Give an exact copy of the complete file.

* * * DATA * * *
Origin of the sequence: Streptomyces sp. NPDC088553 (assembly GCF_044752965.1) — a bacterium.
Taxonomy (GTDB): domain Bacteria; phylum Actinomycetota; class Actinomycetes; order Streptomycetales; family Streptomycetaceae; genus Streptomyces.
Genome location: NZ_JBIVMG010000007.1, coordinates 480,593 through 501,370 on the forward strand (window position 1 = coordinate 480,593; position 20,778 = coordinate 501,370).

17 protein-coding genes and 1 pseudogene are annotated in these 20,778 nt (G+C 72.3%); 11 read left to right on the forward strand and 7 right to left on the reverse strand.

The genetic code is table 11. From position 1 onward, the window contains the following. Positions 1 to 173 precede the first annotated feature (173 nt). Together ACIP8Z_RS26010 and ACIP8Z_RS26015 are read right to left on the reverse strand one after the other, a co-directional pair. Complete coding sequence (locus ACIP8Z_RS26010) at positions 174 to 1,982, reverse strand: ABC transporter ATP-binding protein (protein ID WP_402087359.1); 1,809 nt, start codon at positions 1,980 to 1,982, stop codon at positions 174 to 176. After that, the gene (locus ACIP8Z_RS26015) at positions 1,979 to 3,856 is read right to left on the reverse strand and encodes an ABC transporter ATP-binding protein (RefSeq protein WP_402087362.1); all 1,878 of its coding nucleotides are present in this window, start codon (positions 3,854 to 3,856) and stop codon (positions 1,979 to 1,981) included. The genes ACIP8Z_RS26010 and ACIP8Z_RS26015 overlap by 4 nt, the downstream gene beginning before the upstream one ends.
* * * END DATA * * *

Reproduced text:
Origin of the sequence: Streptomyces sp. NPDC088553 (assembly GCF_044752965.1) — a bacterium.
Taxonomy (GTDB): domain Bacteria; phylum Actinomycetota; class Actinomycetes; order Streptomycetales; family Streptomycetaceae; genus Streptomyces.
Genome location: NZ_JBIVMG010000007.1, coordinates 480,593 through 501,370 on the forward strand (window position 1 = coordinate 480,593; position 20,778 = coordinate 501,370).

17 protein-coding genes and 1 pseudogene are annotated in these 20,778 nt (G+C 72.3%); 11 read left to right on the forward strand and 7 right to left on the reverse strand.

The genetic code is table 11. From position 1 onward, the window contains the following. Positions 1 to 173 precede the first annotated feature (173 nt). Together ACIP8Z_RS26010 and ACIP8Z_RS26015 are read right to left on the reverse strand one after the other, a co-directional pair. Complete coding sequence (locus ACIP8Z_RS26010) at positions 174 to 1,982, reverse strand: ABC transporter ATP-binding protein (protein ID WP_402087359.1); 1,809 nt, start codon at positions 1,980 to 1,982, stop codon at positions 174 to 176. After that, the gene (locus ACIP8Z_RS26015) at positions 1,979 to 3,856 is read right to left on the reverse strand and encodes an ABC transporter ATP-binding protein (RefSeq protein WP_402087362.1); all 1,878 of its coding nucleotides are present in this window, start codon (positions 3,854 to 3,856) and stop codon (positions 1,979 to 1,981) included. The genes ACIP8Z_RS26010 and ACIP8Z_RS26015 overlap by 4 nt, the downstream gene beginning before the upstream one ends.